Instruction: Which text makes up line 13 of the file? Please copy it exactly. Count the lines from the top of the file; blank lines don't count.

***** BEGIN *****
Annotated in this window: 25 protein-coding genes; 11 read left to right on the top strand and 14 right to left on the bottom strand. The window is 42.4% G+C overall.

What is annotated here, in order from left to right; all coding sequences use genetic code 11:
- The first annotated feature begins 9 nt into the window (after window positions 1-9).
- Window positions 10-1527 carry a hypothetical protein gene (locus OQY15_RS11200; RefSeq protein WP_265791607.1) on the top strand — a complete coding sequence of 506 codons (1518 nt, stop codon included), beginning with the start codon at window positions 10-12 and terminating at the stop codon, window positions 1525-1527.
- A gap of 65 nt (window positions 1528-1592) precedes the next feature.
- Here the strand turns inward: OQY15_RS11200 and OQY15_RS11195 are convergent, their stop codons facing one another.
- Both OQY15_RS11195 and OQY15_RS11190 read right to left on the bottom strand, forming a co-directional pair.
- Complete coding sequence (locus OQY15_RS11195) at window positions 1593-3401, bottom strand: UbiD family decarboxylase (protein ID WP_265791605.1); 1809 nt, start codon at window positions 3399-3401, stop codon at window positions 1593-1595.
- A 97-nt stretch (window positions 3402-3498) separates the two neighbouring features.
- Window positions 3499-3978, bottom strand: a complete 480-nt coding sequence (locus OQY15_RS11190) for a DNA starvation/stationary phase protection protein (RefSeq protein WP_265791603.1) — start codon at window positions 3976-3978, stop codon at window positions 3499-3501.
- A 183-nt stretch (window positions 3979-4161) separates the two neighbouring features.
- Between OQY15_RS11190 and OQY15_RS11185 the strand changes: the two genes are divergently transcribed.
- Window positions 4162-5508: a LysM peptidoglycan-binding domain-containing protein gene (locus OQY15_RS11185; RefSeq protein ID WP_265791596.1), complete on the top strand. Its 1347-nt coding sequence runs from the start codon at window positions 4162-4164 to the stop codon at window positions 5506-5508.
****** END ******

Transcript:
- Window positions 4162-5508: a LysM peptidoglycan-binding domain-containing protein gene (locus OQY15_RS11185; RefSeq protein ID WP_265791596.1), complete on the top strand. Its 1347-nt coding sequence runs from the start codon at window positions 4162-4164 to the stop codon at window positions 5506-5508.